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Training Family

Brody School of Medicine achieves state goal.

Jan. 24, 2013

By Steve Tuttle                    Photography by Cliff Hollis

In a healthy sign for the state’s future supply of primary care doctors, 69 percent of last year’s graduates of ECU’s Brody School of Medicine chose residencies in that field of medicine, according to a UNC Board of Governors annual report released in January.

Sending 49 of the 73 members of its Class of 2012 into likely careers in primary care medicine satisfies a long-standing policy objective set for ECU’s medical school by the N.C. General Assembly. A 1993 state law addressing North Carolina’s chronic shortage of primary care doctors says Brody should aim for 60 percent of its graduates choosing residencies in that field. Primary care is defined as family practice, internal medicine, pediatrics and obstetrics-gynecology.

ECU did not achieve the 60 percent goal in the three previous years. However, it has exceeded the goal 13 times in the past 22 years, achieving a high of 77 percent choosing primary care residencies in 2005, according to data tracked by the Sheps Center for Health Services Research at UNC-Chapel Hill.

The law established the same 60 percent goal for the UNC-Chapel Hill School of Medicine. The report said 51 percent of UNC-Chapel Hill's 165 graduates in 2012 chose a primary care residency. The state assigned 50 percent targets to the medical schools at Duke University and Wake Forest University, which are private schools. Duke saw 42 percent of its Class of 2012 chose primary care while 33 percent of Wake Forest’s 2012 graduates did.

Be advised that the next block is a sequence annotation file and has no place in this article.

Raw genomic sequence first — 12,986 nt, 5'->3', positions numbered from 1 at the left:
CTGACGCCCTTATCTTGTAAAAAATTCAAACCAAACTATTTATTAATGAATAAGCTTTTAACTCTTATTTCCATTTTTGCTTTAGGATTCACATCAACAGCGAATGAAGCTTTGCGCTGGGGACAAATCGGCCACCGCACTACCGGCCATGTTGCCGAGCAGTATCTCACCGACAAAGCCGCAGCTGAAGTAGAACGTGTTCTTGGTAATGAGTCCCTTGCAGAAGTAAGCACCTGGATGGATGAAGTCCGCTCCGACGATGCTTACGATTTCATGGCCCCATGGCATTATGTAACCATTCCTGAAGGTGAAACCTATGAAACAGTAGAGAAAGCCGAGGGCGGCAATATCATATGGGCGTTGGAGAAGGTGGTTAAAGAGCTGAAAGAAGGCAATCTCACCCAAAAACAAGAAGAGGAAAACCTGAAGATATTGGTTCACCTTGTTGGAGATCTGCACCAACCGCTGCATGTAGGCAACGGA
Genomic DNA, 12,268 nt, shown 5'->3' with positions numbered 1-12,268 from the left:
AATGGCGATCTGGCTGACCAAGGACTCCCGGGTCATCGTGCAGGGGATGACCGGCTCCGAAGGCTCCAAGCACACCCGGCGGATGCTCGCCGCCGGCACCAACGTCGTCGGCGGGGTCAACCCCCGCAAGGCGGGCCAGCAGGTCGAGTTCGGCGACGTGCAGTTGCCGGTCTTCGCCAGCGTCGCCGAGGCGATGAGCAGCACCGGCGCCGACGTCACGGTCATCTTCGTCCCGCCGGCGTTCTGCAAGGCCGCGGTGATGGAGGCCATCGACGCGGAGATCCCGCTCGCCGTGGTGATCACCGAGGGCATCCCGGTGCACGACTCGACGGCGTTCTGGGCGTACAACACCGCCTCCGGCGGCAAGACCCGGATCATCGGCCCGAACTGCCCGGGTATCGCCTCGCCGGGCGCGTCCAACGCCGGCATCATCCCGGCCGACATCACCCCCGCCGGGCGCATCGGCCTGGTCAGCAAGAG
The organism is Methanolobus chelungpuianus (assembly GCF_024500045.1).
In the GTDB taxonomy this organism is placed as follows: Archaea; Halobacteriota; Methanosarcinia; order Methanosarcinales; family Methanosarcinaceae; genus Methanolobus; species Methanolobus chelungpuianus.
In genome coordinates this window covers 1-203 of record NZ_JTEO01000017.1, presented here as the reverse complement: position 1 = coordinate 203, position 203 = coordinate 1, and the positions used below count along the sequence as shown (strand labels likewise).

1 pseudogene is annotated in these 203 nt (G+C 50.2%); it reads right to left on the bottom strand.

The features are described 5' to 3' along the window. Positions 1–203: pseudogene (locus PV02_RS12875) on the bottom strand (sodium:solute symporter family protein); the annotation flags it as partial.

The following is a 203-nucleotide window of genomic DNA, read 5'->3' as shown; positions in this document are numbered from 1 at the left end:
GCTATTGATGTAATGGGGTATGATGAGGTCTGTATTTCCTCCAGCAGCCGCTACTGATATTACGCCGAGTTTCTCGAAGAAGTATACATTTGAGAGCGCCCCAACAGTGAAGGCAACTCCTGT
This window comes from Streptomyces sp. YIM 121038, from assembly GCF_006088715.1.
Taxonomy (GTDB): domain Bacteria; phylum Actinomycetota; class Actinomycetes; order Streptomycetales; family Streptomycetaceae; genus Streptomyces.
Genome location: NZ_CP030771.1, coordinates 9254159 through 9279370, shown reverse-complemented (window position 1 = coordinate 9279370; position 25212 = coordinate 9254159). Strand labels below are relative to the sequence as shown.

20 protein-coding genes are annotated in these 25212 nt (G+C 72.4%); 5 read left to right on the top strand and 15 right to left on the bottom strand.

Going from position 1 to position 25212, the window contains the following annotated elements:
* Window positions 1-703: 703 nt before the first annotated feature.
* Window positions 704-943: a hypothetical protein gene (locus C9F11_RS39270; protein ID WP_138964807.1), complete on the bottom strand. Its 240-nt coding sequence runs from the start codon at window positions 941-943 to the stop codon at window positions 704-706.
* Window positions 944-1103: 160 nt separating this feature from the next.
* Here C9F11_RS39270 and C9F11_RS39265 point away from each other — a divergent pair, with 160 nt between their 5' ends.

While all four medical schools have initiatives encouraging students to aim for a career in primary medicine, officials say cultural trends and a cap on Medicare reimbursements to hospitals for resident-training programs are making the job more difficult. Primary care doctors usually work longer hours and earn less than doctors who choose a specialty like surgery.

Duke is represented in blue, ECU in purple, UNC in teal and Wake Forest in gold.

Sources: NC Health Professions Data System and NC AHEC with data derived from Duke, UNC-CH, ECU, Wake Forest, NC Medical Board and AAMC. Note: Primary Care = Family Medicine, General Pediatric Medicine, General Internal Medicine, Internal Medicine/Pediatrics and Obstetrics/Gynecology. The NC Medical Board changed the way they collect specialities, and these specialty data are used for physicians practicing within the state. This may partially explain the drop in primary care.

“Students are increasingly gravitating to specialties that allow them to control their hours and have less call on nights and weekends,” the report observed.

ECU’s continuing focus on the issue is lauded in the Board of Governors report, which concludes that, “With the exception of East Carolina University, the interest in primary care has declined among medical school graduates in the state.”